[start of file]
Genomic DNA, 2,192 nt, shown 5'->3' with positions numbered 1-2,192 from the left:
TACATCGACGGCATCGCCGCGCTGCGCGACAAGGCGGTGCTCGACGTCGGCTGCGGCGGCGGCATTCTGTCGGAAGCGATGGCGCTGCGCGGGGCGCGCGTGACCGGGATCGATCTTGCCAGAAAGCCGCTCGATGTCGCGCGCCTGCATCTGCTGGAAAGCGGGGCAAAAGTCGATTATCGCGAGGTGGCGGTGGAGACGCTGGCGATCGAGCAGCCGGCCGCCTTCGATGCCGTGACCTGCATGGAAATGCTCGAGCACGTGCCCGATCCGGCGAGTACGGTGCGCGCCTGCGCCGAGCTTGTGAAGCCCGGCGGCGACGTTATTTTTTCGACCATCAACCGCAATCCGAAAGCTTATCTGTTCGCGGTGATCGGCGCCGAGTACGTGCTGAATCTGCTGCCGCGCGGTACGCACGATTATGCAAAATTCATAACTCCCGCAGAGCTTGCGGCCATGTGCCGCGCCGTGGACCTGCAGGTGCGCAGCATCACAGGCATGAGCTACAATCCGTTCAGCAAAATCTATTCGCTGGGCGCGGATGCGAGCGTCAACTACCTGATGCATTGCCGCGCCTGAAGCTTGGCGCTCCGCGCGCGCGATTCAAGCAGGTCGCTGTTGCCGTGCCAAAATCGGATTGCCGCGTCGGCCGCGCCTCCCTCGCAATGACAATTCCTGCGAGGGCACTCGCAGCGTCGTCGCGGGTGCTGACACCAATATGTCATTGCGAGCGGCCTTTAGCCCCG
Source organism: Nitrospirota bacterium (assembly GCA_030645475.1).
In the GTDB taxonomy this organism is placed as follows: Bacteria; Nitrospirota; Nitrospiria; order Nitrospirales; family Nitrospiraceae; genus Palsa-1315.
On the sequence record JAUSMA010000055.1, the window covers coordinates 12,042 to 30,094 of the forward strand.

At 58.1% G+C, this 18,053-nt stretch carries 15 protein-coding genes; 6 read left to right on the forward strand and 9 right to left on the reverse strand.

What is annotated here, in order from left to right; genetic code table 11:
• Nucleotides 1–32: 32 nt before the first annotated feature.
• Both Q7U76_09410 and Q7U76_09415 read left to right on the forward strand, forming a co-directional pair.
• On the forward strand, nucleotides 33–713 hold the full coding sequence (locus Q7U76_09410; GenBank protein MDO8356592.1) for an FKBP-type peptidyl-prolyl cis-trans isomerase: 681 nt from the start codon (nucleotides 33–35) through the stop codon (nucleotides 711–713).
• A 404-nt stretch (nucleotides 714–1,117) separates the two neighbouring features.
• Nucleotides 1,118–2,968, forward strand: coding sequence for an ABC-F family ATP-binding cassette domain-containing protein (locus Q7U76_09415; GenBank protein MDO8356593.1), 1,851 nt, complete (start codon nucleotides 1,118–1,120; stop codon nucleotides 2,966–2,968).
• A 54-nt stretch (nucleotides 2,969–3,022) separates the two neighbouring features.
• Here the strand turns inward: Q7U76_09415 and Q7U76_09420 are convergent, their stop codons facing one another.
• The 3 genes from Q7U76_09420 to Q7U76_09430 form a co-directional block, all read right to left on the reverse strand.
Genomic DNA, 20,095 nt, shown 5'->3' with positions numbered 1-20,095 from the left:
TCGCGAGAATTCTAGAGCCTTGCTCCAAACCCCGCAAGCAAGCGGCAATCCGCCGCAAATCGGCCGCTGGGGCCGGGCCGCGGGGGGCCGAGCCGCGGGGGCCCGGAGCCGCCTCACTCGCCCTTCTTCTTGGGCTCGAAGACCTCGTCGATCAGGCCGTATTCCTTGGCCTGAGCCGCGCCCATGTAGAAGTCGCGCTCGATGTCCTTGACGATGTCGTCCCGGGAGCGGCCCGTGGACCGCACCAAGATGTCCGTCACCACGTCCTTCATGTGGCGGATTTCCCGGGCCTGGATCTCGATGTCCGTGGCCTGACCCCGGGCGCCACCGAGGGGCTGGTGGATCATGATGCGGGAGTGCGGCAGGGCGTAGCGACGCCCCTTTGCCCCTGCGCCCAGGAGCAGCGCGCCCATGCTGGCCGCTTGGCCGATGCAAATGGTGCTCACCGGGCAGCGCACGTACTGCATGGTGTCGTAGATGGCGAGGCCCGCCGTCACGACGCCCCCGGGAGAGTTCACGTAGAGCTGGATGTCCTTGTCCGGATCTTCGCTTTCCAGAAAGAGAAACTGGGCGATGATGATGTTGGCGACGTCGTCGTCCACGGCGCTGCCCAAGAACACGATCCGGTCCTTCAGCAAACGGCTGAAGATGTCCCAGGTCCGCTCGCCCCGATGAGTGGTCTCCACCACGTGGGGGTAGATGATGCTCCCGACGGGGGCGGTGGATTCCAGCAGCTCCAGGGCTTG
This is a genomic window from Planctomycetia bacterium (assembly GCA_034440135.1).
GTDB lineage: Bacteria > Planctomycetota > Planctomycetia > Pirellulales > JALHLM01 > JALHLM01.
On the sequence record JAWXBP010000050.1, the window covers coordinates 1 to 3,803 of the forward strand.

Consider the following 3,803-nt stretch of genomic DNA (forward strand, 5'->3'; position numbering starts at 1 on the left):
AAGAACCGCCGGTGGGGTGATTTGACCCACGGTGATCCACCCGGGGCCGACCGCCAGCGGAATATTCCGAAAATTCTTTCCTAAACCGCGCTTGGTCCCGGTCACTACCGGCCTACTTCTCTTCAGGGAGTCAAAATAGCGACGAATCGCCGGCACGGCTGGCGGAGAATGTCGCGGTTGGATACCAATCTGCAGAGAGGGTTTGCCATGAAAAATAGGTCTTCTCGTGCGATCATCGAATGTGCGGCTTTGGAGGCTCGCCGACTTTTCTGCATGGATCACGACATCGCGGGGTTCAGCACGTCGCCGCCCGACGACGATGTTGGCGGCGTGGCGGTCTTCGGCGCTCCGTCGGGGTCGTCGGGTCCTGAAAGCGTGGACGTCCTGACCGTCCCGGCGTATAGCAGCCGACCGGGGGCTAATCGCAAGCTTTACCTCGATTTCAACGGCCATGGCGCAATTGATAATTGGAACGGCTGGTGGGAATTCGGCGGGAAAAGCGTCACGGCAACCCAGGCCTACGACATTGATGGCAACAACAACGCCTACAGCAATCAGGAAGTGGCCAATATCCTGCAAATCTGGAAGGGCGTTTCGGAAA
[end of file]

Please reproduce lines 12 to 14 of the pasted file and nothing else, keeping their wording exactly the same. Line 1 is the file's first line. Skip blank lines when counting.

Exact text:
• Nucleotides 1,118–2,968, forward strand: coding sequence for an ABC-F family ATP-binding cassette domain-containing protein (locus Q7U76_09415; GenBank protein MDO8356593.1), 1,851 nt, complete (start codon nucleotides 1,118–1,120; stop codon nucleotides 2,966–2,968).
• A 54-nt stretch (nucleotides 2,969–3,022) separates the two neighbouring features.
• Here the strand turns inward: Q7U76_09415 and Q7U76_09420 are convergent, their stop codons facing one another.